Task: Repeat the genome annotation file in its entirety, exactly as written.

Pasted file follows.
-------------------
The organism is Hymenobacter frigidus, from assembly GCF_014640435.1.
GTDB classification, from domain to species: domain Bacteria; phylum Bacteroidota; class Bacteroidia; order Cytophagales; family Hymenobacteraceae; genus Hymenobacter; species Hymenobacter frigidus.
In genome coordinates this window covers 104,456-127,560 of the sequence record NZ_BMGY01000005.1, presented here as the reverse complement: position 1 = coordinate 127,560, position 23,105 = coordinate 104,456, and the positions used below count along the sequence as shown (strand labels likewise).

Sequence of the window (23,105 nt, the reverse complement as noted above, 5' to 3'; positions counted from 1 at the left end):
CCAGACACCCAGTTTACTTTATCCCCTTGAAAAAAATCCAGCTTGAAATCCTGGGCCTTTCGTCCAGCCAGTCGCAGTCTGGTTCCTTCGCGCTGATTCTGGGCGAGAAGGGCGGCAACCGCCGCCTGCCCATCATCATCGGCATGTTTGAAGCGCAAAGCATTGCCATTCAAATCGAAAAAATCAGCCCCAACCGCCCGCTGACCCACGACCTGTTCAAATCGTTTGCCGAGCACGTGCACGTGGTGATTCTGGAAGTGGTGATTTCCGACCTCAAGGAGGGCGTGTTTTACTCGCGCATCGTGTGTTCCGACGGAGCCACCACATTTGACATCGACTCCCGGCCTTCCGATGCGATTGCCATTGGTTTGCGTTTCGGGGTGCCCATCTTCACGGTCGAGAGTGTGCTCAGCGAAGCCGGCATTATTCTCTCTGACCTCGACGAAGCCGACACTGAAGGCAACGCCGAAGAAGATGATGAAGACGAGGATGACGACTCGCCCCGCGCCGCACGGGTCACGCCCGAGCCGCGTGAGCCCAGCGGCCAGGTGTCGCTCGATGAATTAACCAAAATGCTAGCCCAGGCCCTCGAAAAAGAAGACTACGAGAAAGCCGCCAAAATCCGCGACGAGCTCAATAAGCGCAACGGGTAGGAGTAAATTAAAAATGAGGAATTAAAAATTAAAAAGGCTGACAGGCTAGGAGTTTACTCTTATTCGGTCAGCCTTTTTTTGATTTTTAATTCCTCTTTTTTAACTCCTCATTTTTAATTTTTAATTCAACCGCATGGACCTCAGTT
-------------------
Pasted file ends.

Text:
The organism is Hymenobacter frigidus, from assembly GCF_014640435.1.
GTDB classification, from domain to species: domain Bacteria; phylum Bacteroidota; class Bacteroidia; order Cytophagales; family Hymenobacteraceae; genus Hymenobacter; species Hymenobacter frigidus.
In genome coordinates this window covers 104,456-127,560 of the sequence record NZ_BMGY01000005.1, presented here as the reverse complement: position 1 = coordinate 127,560, position 23,105 = coordinate 104,456, and the positions used below count along the sequence as shown (strand labels likewise).

Sequence of the window (23,105 nt, the reverse complement as noted above, 5' to 3'; positions counted from 1 at the left end):
CCAGACACCCAGTTTACTTTATCCCCTTGAAAAAAATCCAGCTTGAAATCCTGGGCCTTTCGTCCAGCCAGTCGCAGTCTGGTTCCTTCGCGCTGATTCTGGGCGAGAAGGGCGGCAACCGCCGCCTGCCCATCATCATCGGCATGTTTGAAGCGCAAAGCATTGCCATTCAAATCGAAAAAATCAGCCCCAACCGCCCGCTGACCCACGACCTGTTCAAATCGTTTGCCGAGCACGTGCACGTGGTGATTCTGGAAGTGGTGATTTCCGACCTCAAGGAGGGCGTGTTTTACTCGCGCATCGTGTGTTCCGACGGAGCCACCACATTTGACATCGACTCCCGGCCTTCCGATGCGATTGCCATTGGTTTGCGTTTCGGGGTGCCCATCTTCACGGTCGAGAGTGTGCTCAGCGAAGCCGGCATTATTCTCTCTGACCTCGACGAAGCCGACACTGAAGGCAACGCCGAAGAAGATGATGAAGACGAGGATGACGACTCGCCCCGCGCCGCACGGGTCACGCCCGAGCCGCGTGAGCCCAGCGGCCAGGTGTCGCTCGATGAATTAACCAAAATGCTAGCCCAGGCCCTCGAAAAAGAAGACTACGAGAAAGCCGCCAAAATCCGCGACGAGCTCAATAAGCGCAACGGGTAGGAGTAAATTAAAAATGAGGAATTAAAAATTAAAAAGGCTGACAGGCTAGGAGTTTACTCTTATTCGGTCAGCCTTTTTTTGATTTTTAATTCCTCTTTTTTAACTCCTCATTTTTAATTTTTAATTCAACCGCATGGACCTCAGTT